Scratch: Could 'Dental Therapy' Improve Health Care, Cut Costs in Ohio?
More than half of Ohio counties don’t have enough dentists for the population. Numbers show the dental shortages are especially severe in many rural and low-income communities.
Ann Naber, a member of the Ohio Dental Hygienist Association (ODHA) and an instructor at Sinclair Community College, says this lack of access can lead to severe -- and often expensive -- health consequences for many people.
"They end up in the emergency room with dental pain and dental infection. If they have to be admitted because it’s a severe infection, it can cost thousands of dollars. Dental infection affects your entire body, it affects your overall health," Naber says.
To close this dental care gap, some states are experimenting with a new approach. It’s called “dental therapy.”
Dental therapists are mid-level providers of dental health services. They have less training and are paid less than dentists, but they’re able to perform some routine dental procedures dental hygienists and assistants can’t.
Dental therapy originated in New Zealand in 1921. A handful of U.S. states have recently legalized the practice. Naber says, in those states, it’s resulted in healthier patients and lower costs.
“There are over 54 countries with dental therapists, the practice has been around nearly 100 years and there are 1,100 studies validating it.”
Steve Wagner of UHCAN Ohio, the Universal Health Care Action Network, says the use of dental therapists could help increase access to dental care in underserved communities and make that care cheaper for both providers and patients.
"So, what that means for a practice," he says, "is that the dentist then can concentrate on the more intense procedures and the dental therapist can focus on the lower-reimbursed procedures, and the routine things within their scope – and practices can actually actually do better than they do now seeing Medicaid patients."
Senators Peggy Lehner of Kettering and Cecil Thomas of Cincinnati are sponsoring legislation that would legalize dental therapy and license dental therapists to practice in the state of Ohio.
Under the bill, dental therapists would work under the supervision of a dentist, but could perform 35 routine procedures independently. They’d also be required to serve lower-income Ohioans and others living in dental shortage areas.
But not everyone is convinced legalizing dental therapy makes sense.
The Ohio Dental Association has come out strongly against the legislation.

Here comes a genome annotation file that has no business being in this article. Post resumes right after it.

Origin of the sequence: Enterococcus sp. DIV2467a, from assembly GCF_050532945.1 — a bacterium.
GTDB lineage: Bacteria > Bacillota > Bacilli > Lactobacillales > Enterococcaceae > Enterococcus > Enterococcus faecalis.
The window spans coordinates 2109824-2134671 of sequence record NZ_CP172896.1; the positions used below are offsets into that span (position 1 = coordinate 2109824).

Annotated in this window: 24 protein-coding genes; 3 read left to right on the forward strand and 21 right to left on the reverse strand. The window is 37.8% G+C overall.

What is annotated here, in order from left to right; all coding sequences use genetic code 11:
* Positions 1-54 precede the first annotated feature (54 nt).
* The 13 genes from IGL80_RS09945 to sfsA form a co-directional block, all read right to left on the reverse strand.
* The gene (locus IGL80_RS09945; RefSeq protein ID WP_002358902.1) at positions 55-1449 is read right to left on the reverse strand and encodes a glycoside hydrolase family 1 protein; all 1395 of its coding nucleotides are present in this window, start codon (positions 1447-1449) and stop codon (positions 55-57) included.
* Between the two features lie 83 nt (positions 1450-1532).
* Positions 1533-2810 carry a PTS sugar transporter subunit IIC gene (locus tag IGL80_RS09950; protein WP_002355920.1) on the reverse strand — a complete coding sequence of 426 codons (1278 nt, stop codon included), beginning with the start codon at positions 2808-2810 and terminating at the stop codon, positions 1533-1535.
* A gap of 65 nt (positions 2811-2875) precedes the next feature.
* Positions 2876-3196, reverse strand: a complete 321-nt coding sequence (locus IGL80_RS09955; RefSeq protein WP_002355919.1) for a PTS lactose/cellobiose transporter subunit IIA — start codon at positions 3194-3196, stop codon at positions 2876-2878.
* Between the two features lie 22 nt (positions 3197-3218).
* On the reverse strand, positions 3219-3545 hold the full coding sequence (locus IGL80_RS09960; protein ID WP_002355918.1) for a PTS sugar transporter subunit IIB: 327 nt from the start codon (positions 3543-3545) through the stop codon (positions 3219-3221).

Dr. Matthew Messina is a member of the Ohio Dental Association and a professor at Ohio State University’s dental school. Messina says allowing dental therapists to treat patients could be dangerous.
“They're looking at trying to create a kind of ‘dentist-lite’ – somebody with less training -- and then empowering them to do procedures, up to and including drilling cavities and extracting teeth. And these are irreversible surgical procedures that patients in Ohio deserve the quality of care from a highly trained dentist,” says Messina.
Messina is in favor of another dental-related bill currently under consideration at the statehouse, HB 184. That bill would give expanded capabilities to existing members of dental teams, such as dental assistants. It would also increase funding for teledentistry, which allows dentists to see patients virtually through video chatting.
“The therapist approach is a diversion from what's currently working and is rapidly improving in an effort to try and do something that looks new, or looks fresh and different. But actually the tried and true and stepwise process is working better.”
Messina says Ohio State University is already helping to address the dentist shortage by adding 10 new student slots to its dental programs.
And, the number of dentists in Ohio has increased over the past few years. But the number of dental-provider shortage areas in the state has gone up, too.
In 2011, there were about 59 shortage areas. Now, that number is closer to 100.
Ann Naber of the ODHA says the increase could be attributed population shifts, and dental providers clustering in certain areas of the state.
“Cuyahoga County, Cleveland, has 12 shortage areas. You’d think it’s a metropolitan area, they’re not going to have any shortage areas, but they do. We need comprehensive therapeutic care that’s affordable, that everyone can get,” she says.
It could be awhile before we see any changes to the state’s dental care system.
No hearings have been scheduled for either dental health bill. And, even if state lawmakers eventually move forward with legalizing dental therapy, Naber says it could be years before dental therapists are trained and ready to see patients.
This story is part of WYSO's Scratch
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